2010 YALRC, Book 3 – Hush, Hush by Becca Fitzpatrick
For my third book of the 2010 YA Lit Reading Challenge, I chose Hush, Hush by Becca Fitzpatrick. I was pretty excited about reading it, because a lot of my friends (whose taste in books is usually right in line with mine) really enjoyed it.
To sum up, this book is about 16 year old Nora Grey, who is unexpectedly seated next to the mysterious Patch Cipriano during Biology one day. The more Nora gets to know Patch, the less sure she is that she even wants to know him. He’s cocky, he’s got a dark side, and he’s got a very strange way of showing up everywhere Nora happens to be (including the ladies’ room). Nora soon deduces the true nature of who (and what) Patch is, and finds herself thrown in the middle of a battle between good and evil that she is not sure she is capable of handling.
This is a review that I’ve written and re-written over and over again in my head. It’s hard to write because I did not love this book. I am attempting to be diplomatic in my dislike of it because, again, several people whose opinion I trust, literary-wise, enjoyed it.
However, I had multiple issues with it. First and foremost, although I know a lot of people would find Patch to be mysterious and sexy, I found him to be creepy and stalkerish. Finding out the truth of what he was didn’t do much to help his case in my eyes, either (SPOILER: he’s a fallen angel – he fell to earth because of the lust he felt for a human girl). He comes across as very predatory towards Nora, and it generally did not make me comfortable with the relationship that developed between the two.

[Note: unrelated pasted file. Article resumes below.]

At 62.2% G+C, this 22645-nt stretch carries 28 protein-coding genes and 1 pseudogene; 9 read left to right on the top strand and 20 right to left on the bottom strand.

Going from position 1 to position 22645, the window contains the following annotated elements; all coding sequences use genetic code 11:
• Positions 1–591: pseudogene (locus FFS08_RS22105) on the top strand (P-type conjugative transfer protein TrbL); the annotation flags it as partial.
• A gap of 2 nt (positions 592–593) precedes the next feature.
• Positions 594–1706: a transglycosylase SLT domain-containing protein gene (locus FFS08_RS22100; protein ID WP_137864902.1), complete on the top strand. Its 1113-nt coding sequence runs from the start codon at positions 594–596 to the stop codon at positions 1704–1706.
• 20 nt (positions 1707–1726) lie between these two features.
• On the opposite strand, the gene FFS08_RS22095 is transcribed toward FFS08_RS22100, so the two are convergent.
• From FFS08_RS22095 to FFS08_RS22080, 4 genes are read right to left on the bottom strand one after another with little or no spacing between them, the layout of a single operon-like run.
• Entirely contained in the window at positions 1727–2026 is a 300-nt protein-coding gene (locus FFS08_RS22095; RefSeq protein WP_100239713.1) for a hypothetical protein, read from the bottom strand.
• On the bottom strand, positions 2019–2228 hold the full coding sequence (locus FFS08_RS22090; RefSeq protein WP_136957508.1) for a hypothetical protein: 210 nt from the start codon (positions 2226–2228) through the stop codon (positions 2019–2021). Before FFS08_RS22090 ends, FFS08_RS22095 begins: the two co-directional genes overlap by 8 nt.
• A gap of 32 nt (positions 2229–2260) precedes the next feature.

Secondly, Nora’s BFF, Vee, was infuriating to me. Sure, she’s a typical boy-crazy teenage girl. However, she’s also got an impulsive streak that seems to put boys and excitement far above her own (or Nora’s) safety. I spent a good portion of the book hoping Nora would sit her down and have a good heart-to-heart with her about some of her more self-destructive behaviors, but that never happened.
I also got an uncomfortable feeling that the book placed a higher priority on lust and sex over more important things. Fitzpatrick is never what I would call explicit in her discussion of sex, but it is a pervasive theme throughout the book. It’s the subject the Biology class is studying when Nora and Patch first encounter each other, Patch makes it a point to make sexual innuendoes whenever Nora is around, and there is even one (highly laughable, to me) scene towards the end of the book where Nora manages to get trapped in a seedy hotel room with Patch wearing nothing but her camisole and panties. I’m not what I would call a prude, but I just think that, for a YA book, there was a bit too much emphasis on the carnal aspects of life.
One thing I did enjoy about the book was that Nora seemed to have a real relationship with her mother. Her mom wasn’t really presented as being out-of-touch or “uncool,” as I’ve noticed seems to be a trend lately in YA lit. Her mom does leave Nora on her own quite a bit, but it’s presented as something that is a necessity (she works out of town so she can afford the payments on the house Nora grew up in after Nora’s father is mysteriously murdered), and they have very believable interactions when her mother *is* around.
In the end, I cannot say I would recommend this book. Again (yes, I am repeating myself, I know), I know a lot of my friends enjoyed it, but I personally did not find it enjoyable. I know there is a sequel in the works, but I do not plan on reading it.
Filed under: 2010 Young Adult Lit Reading Challenge